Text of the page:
Glyphosate stewardship efforts have resulted in a number of useful publications, symposia and grower information.
The first effort was the National Glyphosate Stewardship Forum held November 2005 in St. Louis. The forum determined what growers, on a national scale, were thinking with regard to the unprecedented adoption of glyphosate-resistant crops and the use of glyphosate as the primary, if not sole, weed management tactic. Growers discussed the utilization of glyphosate technology and the implications of glyphosate-resistant weeds on their individual farms. The report from this national forum was released on the Iowa State University weed science Web page. National Glyphosate Stewardship Forum Report
The second glyphosate stewardship effort was accomplished by a coalition of weed scientists from the North Central Weed Science Society, including Iowa State University extension weed scientists. This group has been active in promoting the stewardship of glyphosate in conjunction with glyphosate-resistant crops. These efforts are designed to provide growers, agriculturalists, and the private industry with science-based, objective information about the benefits and risks involved with the use of glyphosate and the glyphosate-resistant crops. This coalition of weed scientists has collaborated on the development of a series of publications that will be printed at Purdue University. The publications are part of the Glyphosate, Weeds, and Crops Series, which will ultimately include publications on glyphosate-resistant weeds, problem weeds, general stewardship considerations, economics, and other topics. The first two publications, Glyphosate, Weeds, and Crops: Biology and Management of Horseweed and Glyphosate, Weeds, and Crops: Biology and Management of Wild Buckwheat were recently completed and are now available. It is anticipated that the other publications in this important effort will be available in the near future. For more information, refer to the Iowa State University weed science Web page. An article Glyphosate stewardship information is available appeared in the IC-496 (7) -- April 17, 2006 issue.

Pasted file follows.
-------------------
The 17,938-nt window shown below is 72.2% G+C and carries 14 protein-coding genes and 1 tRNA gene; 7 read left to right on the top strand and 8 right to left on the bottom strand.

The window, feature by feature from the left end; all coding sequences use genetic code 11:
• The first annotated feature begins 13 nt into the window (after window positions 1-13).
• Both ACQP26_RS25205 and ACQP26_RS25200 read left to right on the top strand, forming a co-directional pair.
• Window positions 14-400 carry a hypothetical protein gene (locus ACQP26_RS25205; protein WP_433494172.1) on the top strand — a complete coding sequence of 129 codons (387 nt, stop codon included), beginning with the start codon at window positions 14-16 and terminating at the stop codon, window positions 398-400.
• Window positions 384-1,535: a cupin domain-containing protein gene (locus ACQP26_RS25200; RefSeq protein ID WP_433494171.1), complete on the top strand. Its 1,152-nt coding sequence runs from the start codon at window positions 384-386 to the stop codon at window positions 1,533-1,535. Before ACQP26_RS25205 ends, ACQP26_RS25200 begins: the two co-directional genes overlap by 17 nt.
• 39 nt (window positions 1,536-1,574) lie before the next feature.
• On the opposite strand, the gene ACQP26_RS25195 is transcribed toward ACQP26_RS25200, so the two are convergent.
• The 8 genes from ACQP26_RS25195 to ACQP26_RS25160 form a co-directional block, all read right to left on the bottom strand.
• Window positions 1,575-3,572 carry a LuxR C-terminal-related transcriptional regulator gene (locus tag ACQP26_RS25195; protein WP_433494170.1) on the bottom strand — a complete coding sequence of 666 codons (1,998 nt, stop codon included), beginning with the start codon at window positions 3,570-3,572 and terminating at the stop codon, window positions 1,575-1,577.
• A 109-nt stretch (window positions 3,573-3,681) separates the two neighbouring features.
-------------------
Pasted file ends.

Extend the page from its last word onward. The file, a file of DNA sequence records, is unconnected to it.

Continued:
A third effort was a symposium/open discussion that was held at the 2005 Weed Science Society of America annual meeting. The symposium was attended by over 150 national and international weed scientists representing the university community, the public sector and private industry.
A fourth effort on glyphosate stewardship was a symposium organized by the coalition of North Central weed scientists and held at the National IPM Meeting in April, 2006. A number of presentations were given discussing the importance and implications of glyphosate stewardship.
May 5, 2006
123 - Grain Quality Initiative
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July 9, 2006